Thursday, August 9, 2007

Welcome to Amman


Okay guys this post is about 2 weeks over due, but I had a really hard time getting away from the family to actually post it. Here we go:

Wow! I’m only using the word “wow” because they have not created a word yet to describe my reaction to my first few days in Amman. There is so much to tell I’m not sure where to begin, but I’ll do my best to keep it brief. I guess it would be fitting to start where I left off.

As I finally walked out of the exit of the most disorganized baggage claim I’ve ever experienced, I heard a loud cheering coming from the center of the throngs of people standing there waiting for their loved ones. Now you have to understand, I had just traveled for over 35 hours with medicinally suppressed vertigo (on a plane…ehh). Within seconds of hearing the cheers, I was surrounded by those very people. If you can try to picture the scene: these people who I would come to know as my family, took my heavy bags right off my shoulders. I’m not sure if I can explain this in a way that would truly capture the emotion of the instant, but within moments I was receiving hugs, kisses, people touching my face and hair as if I was that cute five yr old that left 17 yrs ago! I believe that the truest sense of the word “catharsis” may be the word I’m searching for, but in all sincerity what I experienced is enough to bring any grown man to tears! I’m not going to go into the specifics of how after I was able to breath again, I was whisked away to the closest shawarma shop, but I did just want to mention that they (my family :)~ followed it up with something even better: After 17 years, I swallowed my first bite of Nablus style Kanefe! Oh and one more thing for any of you who read my last post, it happened just as I told you in my last post: My cousin Mahmoud gave me one of the strongest embraces I’ve ever known in my life.

My first impressions of Amman:

For someone such as myself who is not yet so well traveled, the culture shock is pretty profound. We take so much for granted in the United States. It’s truly a shame. The first thing that comes to mind is water. Good ole H2O! Water conservation is a joke in the United States. These guys (I’m staying with my mom’s oldest brother) get water pumped to their house only one day a week. They have to fill up their tank that day. After that if they use up all the water they have to wait until the next time the city pumps water!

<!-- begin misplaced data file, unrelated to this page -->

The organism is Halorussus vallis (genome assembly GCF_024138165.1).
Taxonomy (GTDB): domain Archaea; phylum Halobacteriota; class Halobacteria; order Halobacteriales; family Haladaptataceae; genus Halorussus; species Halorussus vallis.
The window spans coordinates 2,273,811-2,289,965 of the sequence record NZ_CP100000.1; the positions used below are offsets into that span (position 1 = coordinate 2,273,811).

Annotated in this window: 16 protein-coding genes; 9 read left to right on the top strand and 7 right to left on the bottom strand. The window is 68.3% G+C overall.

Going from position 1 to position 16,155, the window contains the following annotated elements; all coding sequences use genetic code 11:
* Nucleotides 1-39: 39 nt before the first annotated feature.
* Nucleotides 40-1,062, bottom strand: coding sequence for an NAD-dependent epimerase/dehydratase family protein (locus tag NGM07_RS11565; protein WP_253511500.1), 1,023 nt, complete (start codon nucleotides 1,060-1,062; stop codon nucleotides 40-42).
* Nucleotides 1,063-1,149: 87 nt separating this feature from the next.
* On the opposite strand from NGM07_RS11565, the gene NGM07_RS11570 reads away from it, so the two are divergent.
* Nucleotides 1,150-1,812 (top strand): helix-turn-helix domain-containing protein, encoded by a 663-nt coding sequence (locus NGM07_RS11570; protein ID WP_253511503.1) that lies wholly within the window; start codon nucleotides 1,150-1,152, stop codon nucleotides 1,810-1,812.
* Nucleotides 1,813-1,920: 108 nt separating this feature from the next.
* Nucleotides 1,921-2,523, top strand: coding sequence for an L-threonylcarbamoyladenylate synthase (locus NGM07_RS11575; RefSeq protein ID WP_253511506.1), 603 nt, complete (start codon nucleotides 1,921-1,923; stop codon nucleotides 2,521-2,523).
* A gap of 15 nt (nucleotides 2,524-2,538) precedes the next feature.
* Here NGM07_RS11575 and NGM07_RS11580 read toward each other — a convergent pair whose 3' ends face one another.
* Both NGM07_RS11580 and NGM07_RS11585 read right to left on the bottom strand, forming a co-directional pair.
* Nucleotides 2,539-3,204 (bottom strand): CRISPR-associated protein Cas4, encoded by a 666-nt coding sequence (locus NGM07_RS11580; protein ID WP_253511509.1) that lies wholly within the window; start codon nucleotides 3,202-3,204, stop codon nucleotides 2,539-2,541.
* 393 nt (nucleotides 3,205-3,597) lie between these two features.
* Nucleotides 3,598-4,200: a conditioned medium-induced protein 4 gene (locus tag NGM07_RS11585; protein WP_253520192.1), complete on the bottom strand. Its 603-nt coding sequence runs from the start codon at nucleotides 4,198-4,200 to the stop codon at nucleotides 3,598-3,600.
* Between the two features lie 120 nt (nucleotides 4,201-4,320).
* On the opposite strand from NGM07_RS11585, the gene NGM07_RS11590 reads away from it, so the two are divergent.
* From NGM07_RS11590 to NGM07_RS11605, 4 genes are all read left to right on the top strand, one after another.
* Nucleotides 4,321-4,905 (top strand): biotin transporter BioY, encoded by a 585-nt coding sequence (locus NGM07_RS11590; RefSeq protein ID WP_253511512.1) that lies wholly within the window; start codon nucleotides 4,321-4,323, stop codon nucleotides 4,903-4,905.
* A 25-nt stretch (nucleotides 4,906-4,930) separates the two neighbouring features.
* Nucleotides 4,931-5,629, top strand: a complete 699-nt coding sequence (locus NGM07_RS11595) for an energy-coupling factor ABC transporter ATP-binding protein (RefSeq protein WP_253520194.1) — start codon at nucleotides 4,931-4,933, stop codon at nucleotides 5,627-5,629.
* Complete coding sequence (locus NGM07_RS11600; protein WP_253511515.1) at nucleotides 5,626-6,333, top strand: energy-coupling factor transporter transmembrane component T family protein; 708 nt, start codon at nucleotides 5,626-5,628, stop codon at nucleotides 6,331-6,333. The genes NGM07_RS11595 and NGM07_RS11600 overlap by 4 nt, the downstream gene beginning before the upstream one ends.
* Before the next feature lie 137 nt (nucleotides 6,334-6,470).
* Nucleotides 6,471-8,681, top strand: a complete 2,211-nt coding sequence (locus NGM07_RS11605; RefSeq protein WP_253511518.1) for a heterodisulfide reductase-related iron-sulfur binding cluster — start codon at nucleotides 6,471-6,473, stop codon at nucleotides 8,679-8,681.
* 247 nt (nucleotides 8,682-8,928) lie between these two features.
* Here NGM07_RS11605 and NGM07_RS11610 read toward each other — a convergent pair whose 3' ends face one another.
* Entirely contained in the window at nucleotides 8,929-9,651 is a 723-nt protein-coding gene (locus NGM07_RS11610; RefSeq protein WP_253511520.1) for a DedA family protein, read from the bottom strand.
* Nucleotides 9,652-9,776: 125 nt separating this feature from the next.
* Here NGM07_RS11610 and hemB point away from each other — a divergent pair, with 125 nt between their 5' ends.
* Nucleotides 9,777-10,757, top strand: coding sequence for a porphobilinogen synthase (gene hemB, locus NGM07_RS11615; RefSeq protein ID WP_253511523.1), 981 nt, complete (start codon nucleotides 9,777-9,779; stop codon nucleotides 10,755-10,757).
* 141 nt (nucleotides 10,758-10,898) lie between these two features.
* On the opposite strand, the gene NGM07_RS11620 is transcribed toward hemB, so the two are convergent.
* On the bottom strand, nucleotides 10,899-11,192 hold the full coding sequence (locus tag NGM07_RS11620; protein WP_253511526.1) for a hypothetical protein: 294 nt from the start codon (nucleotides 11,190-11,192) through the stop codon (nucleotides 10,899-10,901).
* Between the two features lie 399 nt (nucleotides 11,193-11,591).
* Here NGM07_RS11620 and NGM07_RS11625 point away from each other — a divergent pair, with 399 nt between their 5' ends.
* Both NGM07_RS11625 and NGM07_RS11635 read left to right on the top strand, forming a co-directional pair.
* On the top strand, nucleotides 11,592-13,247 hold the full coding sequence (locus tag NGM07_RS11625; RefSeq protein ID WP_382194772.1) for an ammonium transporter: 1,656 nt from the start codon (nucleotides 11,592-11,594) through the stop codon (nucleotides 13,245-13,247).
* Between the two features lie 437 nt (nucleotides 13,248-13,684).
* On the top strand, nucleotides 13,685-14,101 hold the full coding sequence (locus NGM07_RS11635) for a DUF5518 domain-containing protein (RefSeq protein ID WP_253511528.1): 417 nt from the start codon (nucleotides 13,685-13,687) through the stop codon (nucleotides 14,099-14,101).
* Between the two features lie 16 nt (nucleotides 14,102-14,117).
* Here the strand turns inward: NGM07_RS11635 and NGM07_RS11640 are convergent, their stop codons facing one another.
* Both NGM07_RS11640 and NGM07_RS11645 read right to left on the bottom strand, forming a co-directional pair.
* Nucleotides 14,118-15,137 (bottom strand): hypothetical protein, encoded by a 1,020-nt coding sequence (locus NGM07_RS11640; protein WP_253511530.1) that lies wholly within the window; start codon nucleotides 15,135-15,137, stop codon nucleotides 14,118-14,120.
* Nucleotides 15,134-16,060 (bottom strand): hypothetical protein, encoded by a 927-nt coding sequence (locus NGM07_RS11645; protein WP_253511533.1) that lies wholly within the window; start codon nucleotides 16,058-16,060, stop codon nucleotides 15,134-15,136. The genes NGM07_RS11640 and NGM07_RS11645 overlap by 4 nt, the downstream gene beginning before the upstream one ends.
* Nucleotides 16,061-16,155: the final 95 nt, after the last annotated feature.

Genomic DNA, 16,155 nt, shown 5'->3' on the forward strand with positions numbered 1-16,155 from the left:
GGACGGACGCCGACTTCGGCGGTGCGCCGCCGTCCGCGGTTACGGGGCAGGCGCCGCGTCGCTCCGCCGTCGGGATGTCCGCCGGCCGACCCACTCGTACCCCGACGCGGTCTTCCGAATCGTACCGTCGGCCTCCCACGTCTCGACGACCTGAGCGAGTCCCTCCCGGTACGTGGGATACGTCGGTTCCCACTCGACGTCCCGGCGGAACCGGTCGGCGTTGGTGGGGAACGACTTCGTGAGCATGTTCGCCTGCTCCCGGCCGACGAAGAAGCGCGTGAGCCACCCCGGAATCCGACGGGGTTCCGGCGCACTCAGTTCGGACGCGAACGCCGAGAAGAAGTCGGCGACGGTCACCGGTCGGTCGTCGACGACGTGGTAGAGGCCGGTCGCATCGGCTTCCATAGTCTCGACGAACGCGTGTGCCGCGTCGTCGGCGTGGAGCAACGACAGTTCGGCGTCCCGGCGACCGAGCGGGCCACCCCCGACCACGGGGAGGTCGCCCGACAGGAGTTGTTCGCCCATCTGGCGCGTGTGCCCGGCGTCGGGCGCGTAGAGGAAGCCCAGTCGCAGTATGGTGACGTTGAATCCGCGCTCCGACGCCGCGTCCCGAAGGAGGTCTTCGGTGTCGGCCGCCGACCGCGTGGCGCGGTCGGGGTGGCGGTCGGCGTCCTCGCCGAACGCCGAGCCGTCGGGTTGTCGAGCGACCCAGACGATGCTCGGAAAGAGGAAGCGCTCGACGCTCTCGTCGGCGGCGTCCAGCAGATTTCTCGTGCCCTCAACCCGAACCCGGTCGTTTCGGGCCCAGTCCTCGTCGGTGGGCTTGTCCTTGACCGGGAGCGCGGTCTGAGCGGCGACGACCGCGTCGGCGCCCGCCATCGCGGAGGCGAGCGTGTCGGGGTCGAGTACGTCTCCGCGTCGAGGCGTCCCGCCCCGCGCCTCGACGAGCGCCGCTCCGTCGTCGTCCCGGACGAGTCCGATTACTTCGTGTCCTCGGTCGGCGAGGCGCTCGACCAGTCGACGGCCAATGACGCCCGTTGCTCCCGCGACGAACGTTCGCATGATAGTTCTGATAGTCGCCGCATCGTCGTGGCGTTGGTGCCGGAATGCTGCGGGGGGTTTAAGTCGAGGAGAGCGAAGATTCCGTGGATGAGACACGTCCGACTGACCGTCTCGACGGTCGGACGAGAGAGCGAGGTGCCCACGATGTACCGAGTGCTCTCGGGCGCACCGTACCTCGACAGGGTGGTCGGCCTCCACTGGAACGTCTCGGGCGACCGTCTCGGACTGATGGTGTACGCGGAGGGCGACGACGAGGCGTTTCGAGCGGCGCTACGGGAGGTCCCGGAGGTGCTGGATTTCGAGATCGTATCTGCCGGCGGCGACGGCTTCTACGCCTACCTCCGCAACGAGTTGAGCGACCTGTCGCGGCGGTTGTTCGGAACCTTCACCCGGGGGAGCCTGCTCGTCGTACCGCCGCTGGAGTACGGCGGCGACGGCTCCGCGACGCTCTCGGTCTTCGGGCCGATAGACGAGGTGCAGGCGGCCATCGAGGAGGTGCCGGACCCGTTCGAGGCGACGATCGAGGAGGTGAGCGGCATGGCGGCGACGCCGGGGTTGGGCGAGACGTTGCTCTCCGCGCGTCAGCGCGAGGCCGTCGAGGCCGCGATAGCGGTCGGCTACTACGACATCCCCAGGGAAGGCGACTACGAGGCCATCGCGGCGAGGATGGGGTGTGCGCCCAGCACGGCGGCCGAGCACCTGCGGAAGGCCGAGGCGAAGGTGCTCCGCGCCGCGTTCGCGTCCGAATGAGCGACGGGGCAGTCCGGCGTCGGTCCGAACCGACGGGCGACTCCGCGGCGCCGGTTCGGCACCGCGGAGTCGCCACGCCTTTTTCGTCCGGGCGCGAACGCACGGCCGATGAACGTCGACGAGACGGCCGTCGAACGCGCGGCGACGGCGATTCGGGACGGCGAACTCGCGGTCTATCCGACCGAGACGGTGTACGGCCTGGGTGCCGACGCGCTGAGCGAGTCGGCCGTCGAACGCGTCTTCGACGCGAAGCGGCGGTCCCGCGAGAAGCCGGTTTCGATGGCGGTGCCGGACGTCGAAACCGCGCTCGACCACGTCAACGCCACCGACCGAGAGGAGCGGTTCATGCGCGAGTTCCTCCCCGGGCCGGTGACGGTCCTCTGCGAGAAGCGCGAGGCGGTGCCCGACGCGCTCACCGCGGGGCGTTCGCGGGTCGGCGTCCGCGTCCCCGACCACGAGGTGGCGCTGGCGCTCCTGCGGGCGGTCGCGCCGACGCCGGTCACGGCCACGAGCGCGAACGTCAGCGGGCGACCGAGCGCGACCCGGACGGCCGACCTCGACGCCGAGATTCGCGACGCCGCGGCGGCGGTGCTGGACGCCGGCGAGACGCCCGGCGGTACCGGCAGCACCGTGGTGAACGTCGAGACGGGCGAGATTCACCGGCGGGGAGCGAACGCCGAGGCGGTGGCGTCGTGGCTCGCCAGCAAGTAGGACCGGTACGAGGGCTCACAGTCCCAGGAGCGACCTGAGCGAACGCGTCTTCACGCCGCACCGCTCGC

The way people speak to each other here is very peculiar to me, and this can only be understood if you have a mild to medium understanding of the Arabic language. Unlike America, the gap between the rich and poor is very huge as well as the actual amount of people in the middle class is more limited than in the States. Jordan is not a poor country by any stretch of the imagination. In fact I’ve seen some houses (referred to here as palaces and villas) that are quite a rarity in the America, in terms of their grandeur and architectural style. But what I mean is that while the rich are excessively rich, most are either poor or strapped for cash. So when two people are speaking to each other (i.e. a taxi driver and passenger) they are doing this sort of dance with words. It doesn’t translate well and it especially happens when the conversation is about money but a conversation might end with this kind of back and forth:

“May God keep you for your kids”

“May God keep you for you kid’s kids, even”

“We are very happy to have met you”

“We are even happier”

It’s very off the cuff, and really funny to observe this because actually each person is trying to get more out of the other, but if you didn’t know you would think man, these people really love each other. Arabic sweet talking! In Arabic they call it Moo-Ja-Mal-At. There’s nothing like it!


Lauren Jill Hatshepsut said...

Mike, so good to read your post. You deserve that strong hug (I haven't read your earlier post). Have a fantastic time there.

I got into ARAB I again. This time with Ahmad Asfour, who's an excellent teacher; he tutored me some last year. I've been working through Alif Baa and its homework, to get an advance start, and hopefully I've figured out how to get some vocab to take root in my brain (vocab does help).

Salaam [peace] and all the best to you!

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Anonymous said...

hi Mike and all, I came across your blog when I was looking for some accounts of the live in the Middle East and to sort of vicariously live through other's experiences while I'm myself stuck at uni for the next couple of months. So many thanks for sharing your observations and experiences, it's truly a fantastic read! I have a little question, how would you translate moo ja ma lat into English? is it "polite talk"? I'm only going to take arabic formally this semester so I don't know if those words already don't mean some kind of an idiom. An explaination would be much appreciated!

Bashar said...

Hi ... I dont know how i came across this post ... but .. i found it really interesting and has alot of quality ...

"to be it" ... mojamalat which is a one word and its a plural, its singular is mojamaleh ... ppl do majalamat/mojalameh in order to keep the bond between eachother and to keep the conversation going as well as showing empathy to others .....
this could be in a form of "come to lunch" " how about you eat with me" "please have a bite"
in a way its not easy to explain it until you experience it yourself.
if you have any other questions, ill be more than happy to help :)